In a perfect world, a renowned Russian choreographer would have long ago tackled this extraordinary literary work by Alexander Pushkin that has had such a deep and lasting influence on the development of Russian literature. But one didn’t. Pushkin, sometimes referred to as the Russian equivalent of Shakespeare, first published his verse-novel in the form of a book in 1833. In 1879, Tchaikovsky composed his opera based on the story; in 1911, it was first adapted to (silent) film; in 1936, it was adapted as a play but didn’t get performed due to Stalin’s censorship.
For some reason, the world of Russian ballet could not bring itself to adapt this magnificent piece of literature that contains characters who have turned out to be archetypes for other great Russian stories. The Frenchman Petipa didn’t set it for the Russian Imperial Theater's ballet stage – it would have looked odd in tulle, anyway. Fokine didn’t. Yacobson didn’t. The Georgian Balanchine didn’t. Massine didn’t. Not even Grigorovich set this story as a ballet – and he should have.
For more than 130 years after Pushkin penned what some consider his greatest work and his most influential in Russian literature, no one adapted it to the ballet stage even though it had been adapted for opera, film, and as a play – until South African choreographer John Cranko created the production for his Stuttgart Ballet in 1965 to an arrangement of Tchaikovsky’s works unrelated to his Onegin opera. Oh my goodness, did that push a few Russian/Georgian noses out of joint. [The first ballet about our own great Pushkin story has been made by a South African choreographer for a German company? Do they even have real ballet in Germany?] They not only had real ballet in Germany, but they brought Onegin to America in 1969 and received rave reviews from Clive Barnes who deemed the company The Stuttgart Ballet Miracle. But the Russian/Georgian sniping about this particular ballet continued with crass analogies which even today, as tired as they are, continue to be advanced by the current tiresome critic at The New York Times.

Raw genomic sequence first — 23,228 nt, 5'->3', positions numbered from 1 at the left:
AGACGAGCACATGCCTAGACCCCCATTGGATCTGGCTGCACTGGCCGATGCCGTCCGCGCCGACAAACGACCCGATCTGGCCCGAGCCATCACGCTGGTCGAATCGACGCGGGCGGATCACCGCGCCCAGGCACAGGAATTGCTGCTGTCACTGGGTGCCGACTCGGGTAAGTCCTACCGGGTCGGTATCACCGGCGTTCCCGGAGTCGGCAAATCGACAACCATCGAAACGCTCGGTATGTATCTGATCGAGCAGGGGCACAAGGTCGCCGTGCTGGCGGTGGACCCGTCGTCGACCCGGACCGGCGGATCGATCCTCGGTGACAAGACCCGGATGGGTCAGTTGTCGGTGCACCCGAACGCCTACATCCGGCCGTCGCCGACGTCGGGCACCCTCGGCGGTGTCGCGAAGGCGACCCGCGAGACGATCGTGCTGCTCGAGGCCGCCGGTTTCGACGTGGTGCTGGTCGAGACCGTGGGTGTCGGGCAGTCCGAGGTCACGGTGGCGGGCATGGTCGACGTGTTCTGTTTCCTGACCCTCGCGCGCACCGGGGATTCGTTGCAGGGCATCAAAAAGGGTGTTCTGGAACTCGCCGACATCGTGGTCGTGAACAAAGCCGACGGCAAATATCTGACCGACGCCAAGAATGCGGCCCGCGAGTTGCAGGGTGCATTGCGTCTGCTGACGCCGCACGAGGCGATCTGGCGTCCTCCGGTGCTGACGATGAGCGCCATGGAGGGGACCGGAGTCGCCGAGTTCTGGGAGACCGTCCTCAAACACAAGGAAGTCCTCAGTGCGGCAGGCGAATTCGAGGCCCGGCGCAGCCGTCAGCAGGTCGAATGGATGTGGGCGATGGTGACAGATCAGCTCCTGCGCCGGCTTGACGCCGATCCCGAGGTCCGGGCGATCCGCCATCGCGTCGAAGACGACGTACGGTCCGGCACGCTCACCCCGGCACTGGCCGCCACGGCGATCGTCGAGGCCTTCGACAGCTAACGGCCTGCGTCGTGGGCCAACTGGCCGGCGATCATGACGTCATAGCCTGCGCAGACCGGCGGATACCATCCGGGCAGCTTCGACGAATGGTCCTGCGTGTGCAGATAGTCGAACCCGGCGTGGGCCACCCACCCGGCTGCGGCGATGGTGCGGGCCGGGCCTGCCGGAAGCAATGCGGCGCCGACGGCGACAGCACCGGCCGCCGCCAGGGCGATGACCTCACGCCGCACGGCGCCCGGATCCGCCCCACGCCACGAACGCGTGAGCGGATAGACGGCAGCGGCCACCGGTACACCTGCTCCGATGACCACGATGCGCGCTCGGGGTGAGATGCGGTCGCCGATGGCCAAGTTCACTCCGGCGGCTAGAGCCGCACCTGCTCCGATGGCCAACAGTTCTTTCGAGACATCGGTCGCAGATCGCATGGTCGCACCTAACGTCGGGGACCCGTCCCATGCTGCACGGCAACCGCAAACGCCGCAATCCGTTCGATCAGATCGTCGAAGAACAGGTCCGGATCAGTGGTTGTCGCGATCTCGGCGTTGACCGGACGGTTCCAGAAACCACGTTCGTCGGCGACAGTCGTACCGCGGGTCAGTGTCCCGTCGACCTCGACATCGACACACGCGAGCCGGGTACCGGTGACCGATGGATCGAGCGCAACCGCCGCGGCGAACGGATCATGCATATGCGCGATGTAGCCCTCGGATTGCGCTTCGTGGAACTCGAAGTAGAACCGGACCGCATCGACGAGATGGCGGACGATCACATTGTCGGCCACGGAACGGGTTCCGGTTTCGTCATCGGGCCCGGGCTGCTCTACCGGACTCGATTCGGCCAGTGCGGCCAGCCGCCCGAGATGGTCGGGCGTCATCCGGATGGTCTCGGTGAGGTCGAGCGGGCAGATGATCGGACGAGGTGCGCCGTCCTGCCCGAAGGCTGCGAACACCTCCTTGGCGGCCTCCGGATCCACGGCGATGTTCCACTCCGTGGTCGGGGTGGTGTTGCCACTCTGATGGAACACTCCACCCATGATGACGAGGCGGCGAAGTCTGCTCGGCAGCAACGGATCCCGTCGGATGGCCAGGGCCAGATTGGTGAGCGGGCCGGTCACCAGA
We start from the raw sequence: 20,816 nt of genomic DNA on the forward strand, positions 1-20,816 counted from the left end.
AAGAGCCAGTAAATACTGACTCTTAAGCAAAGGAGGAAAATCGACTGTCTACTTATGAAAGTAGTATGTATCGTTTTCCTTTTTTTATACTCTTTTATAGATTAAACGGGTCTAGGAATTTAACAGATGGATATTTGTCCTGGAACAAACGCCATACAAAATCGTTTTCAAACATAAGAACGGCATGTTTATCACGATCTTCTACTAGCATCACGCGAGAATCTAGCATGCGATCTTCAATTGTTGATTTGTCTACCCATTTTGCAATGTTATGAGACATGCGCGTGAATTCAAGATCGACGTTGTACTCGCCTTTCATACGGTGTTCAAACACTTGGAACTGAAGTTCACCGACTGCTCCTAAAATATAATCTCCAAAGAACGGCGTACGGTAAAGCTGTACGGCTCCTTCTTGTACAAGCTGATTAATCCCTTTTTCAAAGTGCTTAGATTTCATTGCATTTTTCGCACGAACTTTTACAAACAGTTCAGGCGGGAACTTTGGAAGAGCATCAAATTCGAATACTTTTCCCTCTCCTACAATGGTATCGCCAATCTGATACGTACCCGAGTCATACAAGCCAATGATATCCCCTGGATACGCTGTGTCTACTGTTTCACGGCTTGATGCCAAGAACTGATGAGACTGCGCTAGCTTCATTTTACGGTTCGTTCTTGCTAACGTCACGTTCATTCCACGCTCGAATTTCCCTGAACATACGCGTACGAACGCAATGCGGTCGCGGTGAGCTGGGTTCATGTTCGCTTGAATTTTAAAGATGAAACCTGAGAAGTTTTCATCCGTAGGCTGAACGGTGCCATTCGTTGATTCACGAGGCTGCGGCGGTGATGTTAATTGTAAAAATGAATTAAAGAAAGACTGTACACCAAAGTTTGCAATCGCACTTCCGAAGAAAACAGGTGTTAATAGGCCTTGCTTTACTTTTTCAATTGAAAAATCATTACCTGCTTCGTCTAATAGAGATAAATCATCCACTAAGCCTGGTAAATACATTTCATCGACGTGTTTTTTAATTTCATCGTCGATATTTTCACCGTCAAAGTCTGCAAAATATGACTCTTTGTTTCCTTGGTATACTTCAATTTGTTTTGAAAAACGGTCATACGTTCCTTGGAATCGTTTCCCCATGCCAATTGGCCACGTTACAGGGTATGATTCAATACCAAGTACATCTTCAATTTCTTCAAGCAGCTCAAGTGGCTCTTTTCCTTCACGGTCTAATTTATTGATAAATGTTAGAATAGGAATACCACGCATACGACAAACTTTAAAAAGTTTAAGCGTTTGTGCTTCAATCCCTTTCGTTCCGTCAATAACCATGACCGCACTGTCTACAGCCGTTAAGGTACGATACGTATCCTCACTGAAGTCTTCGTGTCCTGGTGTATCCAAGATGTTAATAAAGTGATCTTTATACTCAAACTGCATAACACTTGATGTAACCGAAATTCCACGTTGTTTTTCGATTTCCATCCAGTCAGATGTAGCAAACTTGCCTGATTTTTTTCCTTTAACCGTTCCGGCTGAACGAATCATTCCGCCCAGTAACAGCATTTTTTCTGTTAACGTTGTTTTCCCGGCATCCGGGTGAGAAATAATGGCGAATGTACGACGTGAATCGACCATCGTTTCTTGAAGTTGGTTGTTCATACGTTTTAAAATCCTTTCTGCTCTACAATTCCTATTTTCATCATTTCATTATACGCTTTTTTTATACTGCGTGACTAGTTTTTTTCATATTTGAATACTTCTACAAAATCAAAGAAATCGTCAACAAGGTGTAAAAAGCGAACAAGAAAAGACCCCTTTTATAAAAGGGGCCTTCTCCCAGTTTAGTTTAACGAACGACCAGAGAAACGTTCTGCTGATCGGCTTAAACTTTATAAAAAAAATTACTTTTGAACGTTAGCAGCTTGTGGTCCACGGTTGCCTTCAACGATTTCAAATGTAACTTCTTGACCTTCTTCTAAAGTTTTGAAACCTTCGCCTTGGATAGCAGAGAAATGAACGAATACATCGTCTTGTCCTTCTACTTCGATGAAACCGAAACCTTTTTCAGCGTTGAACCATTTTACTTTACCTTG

Flash forward more than a half century. The Cold War is over. Ballet is no longer the exclusive domain of the Russians – it never was, but they thought so. Today, Cranko’s Onegin is universally considered his great masterpiece and is now performed on the Bolshoi stage and on many of the most important ballet stages the world over including the Paris Opera and the Royal Ballet. Ballerinas and danseurs – including plenty of Russians – now die to dance the principal roles. But no Russian ballerina has adopted and adapted the role of Tatiana with as much stirring detail as Diana Vishneva, who has chosen it for her farewell appearances as a rostered principal at ABT.
In her penultimate performance Monday evening opposite Marcelo Gomes’ Onegin and Blaine Hoven’s poet, Lensky, Vishneva masterfully developed the character of Tatiana from the naive lover of illusion to the heroine who would choose her loyal but undemonstrative husband over the intense passions of Onegin. In the end, Tatiana chose the boredom that Onegin, himself, had longed to escape from in his own life prior to ever meeting her. He was left begging for the passion that she had once offered him and over which he had humiliated her with his dismissal.
Vishneva's young Tatiana yearned to experience the romance in the novels she could not put down. Her dream when Onegin suddenly appeared through her bedroom mirror to dance miraculously with her could have been a final chapter in one of her books. Cranko’s pas de deux among the shadows and light which concluded Act I presented impassioned partnering that clearly foreshadowed the final climactic pas de deux of Act III. While Onegin’s lifts of her in her dream seemingly gave her wings with which to soar, those same lifts in Act III projected forceful and uncontrolled abandon like Tatiana could never have imagined in her own dream. Where in Act I Tatiana was held aloft by Onegin in triumph, at the very same point in the music in Act III she was bent to the ground on her back with Onegin bearing over her. Suddenly he yanked her into the air in a spectacular jete where her back leg nearly kicked the back of her head. The abandonment and risk-defying movements in the Act III pas de deux were in stark contrast to Act I when those same steps were loaded with tenderness.